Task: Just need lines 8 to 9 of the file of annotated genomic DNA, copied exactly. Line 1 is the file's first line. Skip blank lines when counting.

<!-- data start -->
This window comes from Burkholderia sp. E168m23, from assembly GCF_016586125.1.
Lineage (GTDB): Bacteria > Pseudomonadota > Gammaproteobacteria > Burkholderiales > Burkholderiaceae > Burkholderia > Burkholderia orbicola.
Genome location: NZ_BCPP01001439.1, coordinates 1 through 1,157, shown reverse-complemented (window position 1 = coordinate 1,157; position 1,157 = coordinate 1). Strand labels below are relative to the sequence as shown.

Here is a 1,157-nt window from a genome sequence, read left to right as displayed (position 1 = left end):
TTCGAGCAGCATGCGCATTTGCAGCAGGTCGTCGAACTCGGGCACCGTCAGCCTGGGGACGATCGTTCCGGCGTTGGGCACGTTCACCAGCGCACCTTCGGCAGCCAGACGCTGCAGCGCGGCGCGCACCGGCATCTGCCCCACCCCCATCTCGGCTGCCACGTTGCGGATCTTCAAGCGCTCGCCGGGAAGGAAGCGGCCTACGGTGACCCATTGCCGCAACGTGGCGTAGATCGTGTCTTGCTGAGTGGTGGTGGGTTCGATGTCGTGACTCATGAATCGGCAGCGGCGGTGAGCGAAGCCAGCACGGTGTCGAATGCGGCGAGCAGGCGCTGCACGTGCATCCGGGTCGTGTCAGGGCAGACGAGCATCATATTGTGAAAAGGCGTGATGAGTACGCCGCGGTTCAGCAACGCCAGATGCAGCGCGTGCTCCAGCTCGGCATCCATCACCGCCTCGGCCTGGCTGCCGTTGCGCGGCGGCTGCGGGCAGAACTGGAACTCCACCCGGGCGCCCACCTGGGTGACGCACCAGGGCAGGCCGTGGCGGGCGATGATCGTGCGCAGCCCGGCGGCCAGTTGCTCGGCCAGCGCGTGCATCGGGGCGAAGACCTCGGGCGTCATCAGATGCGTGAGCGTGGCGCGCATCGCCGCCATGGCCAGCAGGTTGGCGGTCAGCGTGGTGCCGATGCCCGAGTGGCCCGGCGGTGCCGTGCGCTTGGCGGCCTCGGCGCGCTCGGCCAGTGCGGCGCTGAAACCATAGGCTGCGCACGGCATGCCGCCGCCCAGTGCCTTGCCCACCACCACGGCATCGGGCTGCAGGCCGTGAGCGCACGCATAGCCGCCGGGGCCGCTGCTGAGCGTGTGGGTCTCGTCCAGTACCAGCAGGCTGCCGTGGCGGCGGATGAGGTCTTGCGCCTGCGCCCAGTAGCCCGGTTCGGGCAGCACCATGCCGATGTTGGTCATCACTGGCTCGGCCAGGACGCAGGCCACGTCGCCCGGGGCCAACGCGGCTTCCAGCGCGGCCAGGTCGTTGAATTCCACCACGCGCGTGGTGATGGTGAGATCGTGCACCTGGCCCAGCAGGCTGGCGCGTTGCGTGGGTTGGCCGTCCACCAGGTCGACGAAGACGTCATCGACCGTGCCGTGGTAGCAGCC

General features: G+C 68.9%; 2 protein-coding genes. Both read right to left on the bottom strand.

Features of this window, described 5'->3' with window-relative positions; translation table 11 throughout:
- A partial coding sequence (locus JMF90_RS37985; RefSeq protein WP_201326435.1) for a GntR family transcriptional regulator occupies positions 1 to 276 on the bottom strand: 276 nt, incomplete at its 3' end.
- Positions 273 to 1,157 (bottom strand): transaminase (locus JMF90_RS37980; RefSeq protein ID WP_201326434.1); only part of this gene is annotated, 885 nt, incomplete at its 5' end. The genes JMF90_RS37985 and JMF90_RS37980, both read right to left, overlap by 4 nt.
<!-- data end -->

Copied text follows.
- A partial coding sequence (locus JMF90_RS37985; RefSeq protein WP_201326435.1) for a GntR family transcriptional regulator occupies positions 1 to 276 on the bottom strand: 276 nt, incomplete at its 3' end.
- Positions 273 to 1,157 (bottom strand): transaminase (locus JMF90_RS37980; RefSeq protein ID WP_201326434.1); only part of this gene is annotated, 885 nt, incomplete at its 5' end. The genes JMF90_RS37985 and JMF90_RS37980, both read right to left, overlap by 4 nt.